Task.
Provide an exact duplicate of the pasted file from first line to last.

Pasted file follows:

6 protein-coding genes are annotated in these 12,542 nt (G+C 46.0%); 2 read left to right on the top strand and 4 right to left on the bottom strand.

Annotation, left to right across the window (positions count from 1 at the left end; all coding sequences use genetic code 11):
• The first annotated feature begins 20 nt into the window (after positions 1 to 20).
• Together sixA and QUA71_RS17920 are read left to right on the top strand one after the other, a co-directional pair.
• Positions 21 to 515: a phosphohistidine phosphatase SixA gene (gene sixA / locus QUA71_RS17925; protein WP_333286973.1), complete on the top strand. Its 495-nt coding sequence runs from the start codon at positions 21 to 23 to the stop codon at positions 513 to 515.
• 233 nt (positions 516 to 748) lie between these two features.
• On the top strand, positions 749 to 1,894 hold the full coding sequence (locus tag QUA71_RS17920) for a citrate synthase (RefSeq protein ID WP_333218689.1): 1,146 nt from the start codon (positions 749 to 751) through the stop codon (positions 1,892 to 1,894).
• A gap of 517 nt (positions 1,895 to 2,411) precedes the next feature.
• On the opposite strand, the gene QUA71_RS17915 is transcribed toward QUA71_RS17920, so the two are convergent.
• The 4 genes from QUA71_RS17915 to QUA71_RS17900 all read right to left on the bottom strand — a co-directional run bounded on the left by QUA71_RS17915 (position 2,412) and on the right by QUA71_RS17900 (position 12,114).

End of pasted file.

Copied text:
6 protein-coding genes are annotated in these 12,542 nt (G+C 46.0%); 2 read left to right on the top strand and 4 right to left on the bottom strand.

Annotation, left to right across the window (positions count from 1 at the left end; all coding sequences use genetic code 11):
• The first annotated feature begins 20 nt into the window (after positions 1 to 20).
• Together sixA and QUA71_RS17920 are read left to right on the top strand one after the other, a co-directional pair.
• Positions 21 to 515: a phosphohistidine phosphatase SixA gene (gene sixA / locus QUA71_RS17925; protein WP_333286973.1), complete on the top strand. Its 495-nt coding sequence runs from the start codon at positions 21 to 23 to the stop codon at positions 513 to 515.
• 233 nt (positions 516 to 748) lie between these two features.
• On the top strand, positions 749 to 1,894 hold the full coding sequence (locus tag QUA71_RS17920) for a citrate synthase (RefSeq protein ID WP_333218689.1): 1,146 nt from the start codon (positions 749 to 751) through the stop codon (positions 1,892 to 1,894).
• A gap of 517 nt (positions 1,895 to 2,411) precedes the next feature.
• On the opposite strand, the gene QUA71_RS17915 is transcribed toward QUA71_RS17920, so the two are convergent.
• The 4 genes from QUA71_RS17915 to QUA71_RS17900 all read right to left on the bottom strand — a co-directional run bounded on the left by QUA71_RS17915 (position 2,412) and on the right by QUA71_RS17900 (position 12,114).